[​IMG]

    Cheers,
    Markus
     
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  11. Delayar

    Delayar Member

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    Hi!

    The build goes on with the fretboard and neck.

    After gluing the inlays with epoxy, I radiused the fretboard and attached the binding.
    The original seems to have been refretted, therefore no nibs are on the binding.

    [​IMG]

    The headstock overlay was next. To prevent it from sliding during gluing, I attached some binding pieces to the wood with CA glue.

    [​IMG]

    [​IMG]

    And so the overlay was glued to the headstock. The fretboard is not yet attached.

    [​IMG]

    In the next step, the final contour of the headstock and the neck was routed. I used a template for the neck.

    [​IMG]

    To glue the fretboard at the right location, I use register pins, which were placed by the aid of the neck template.

    Here are the neck and the freatboard before gluing them.

    [​IMG]

    And here is a close up of one registration pin and hole:

    [​IMG]

    [​IMG]

    Cheers,
    Markus
     
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  12. Delayar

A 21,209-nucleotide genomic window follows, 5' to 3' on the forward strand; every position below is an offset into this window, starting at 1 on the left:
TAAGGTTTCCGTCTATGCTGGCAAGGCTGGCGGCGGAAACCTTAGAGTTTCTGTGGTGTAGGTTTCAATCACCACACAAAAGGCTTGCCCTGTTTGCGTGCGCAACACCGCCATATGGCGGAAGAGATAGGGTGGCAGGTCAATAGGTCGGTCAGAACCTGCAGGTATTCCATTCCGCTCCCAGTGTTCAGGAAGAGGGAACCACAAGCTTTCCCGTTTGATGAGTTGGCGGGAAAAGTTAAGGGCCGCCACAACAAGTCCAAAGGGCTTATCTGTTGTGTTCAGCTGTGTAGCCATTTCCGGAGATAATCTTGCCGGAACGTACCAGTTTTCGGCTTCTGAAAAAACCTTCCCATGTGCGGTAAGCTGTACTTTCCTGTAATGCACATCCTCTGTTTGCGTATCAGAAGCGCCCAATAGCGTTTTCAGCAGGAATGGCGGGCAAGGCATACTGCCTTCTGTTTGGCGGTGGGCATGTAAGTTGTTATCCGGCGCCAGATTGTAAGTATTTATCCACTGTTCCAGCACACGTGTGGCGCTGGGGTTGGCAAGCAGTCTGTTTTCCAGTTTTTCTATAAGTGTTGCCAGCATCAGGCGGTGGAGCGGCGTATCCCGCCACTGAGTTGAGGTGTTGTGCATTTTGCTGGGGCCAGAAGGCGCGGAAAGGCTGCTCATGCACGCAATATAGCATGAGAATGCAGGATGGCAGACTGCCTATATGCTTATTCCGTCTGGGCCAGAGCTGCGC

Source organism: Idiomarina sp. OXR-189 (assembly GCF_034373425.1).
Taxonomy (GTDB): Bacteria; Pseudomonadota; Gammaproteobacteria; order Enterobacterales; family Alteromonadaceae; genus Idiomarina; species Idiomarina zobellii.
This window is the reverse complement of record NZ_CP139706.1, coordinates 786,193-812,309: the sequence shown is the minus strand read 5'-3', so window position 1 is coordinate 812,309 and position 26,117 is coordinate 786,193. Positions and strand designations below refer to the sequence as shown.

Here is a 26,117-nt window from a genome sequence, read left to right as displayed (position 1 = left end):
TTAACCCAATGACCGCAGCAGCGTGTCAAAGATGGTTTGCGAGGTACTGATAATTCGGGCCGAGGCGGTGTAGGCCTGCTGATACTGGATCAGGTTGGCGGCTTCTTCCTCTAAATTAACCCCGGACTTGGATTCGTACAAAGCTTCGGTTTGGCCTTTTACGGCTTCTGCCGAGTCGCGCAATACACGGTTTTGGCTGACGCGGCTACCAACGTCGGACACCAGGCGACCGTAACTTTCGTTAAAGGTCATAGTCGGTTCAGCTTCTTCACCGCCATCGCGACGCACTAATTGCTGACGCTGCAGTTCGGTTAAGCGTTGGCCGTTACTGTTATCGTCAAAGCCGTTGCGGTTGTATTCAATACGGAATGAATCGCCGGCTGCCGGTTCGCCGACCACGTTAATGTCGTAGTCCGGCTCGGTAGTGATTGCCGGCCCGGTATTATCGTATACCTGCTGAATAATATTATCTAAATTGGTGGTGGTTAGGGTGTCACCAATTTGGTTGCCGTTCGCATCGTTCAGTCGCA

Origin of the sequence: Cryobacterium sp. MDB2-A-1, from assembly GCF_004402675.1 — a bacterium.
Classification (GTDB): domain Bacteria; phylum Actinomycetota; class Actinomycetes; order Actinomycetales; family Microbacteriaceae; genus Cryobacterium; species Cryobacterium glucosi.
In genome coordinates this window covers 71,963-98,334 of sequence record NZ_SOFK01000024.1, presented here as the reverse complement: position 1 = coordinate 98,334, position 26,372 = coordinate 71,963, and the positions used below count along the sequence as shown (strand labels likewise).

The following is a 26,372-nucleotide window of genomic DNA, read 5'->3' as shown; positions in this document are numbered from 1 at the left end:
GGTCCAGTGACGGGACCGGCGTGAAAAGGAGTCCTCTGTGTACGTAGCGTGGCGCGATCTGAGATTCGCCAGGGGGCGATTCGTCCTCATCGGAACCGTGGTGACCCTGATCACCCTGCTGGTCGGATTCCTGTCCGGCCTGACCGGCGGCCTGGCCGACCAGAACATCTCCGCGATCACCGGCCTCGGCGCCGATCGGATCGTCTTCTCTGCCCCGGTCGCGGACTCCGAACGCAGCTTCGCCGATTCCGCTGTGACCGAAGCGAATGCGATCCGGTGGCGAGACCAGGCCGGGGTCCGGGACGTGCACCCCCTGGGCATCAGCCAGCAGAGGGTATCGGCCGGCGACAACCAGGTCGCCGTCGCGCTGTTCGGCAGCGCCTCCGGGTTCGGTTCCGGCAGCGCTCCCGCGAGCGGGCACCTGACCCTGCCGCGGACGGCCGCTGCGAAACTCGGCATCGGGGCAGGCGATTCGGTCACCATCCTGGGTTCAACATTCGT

Delayar Member

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    Hi!

    Next step was the binding, or rather the purfling. In a first step I just glued on the purflings. They came in single strips, so I glued them together on one end with CA glue. Then I proceeded inch by inch, gluing the purfling strips together and gluing them to the body with acetone in one step. This way, they bent easily around the curves.

    [​IMG]

    The binding itself was pre-bent using a heat gun. It was then glued on with acetone. After everything was set, I scraped the binding flush with a scraper.

    [​IMG]

    And the back:

    [​IMG]

    Here are some details:

    [​IMG]

    [​IMG]

    The neck was fretted, using a fret tang nipper and a fret press caul.
    It was the first time I used a fret tang nipper. I used a Dremel with a cutting disc previously. The fret tang nipper, however, is cleaner, more precise, faster and less noisy than the Dremel.

    [​IMG]

    The neck was shaped using rasps, a spokeshave, files and sandpaper. The form of the volute was taken from pictures of a 74 Les Paul Custom.

    [​IMG]

    After that, everything was sanded up to 180 grit, and after a final check, the two parts were glued together.

    [​IMG]

    By now, everything is ready for the finish.

    Cheers,
    Markus
     
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  13. Adam

    Adam Well-Known Member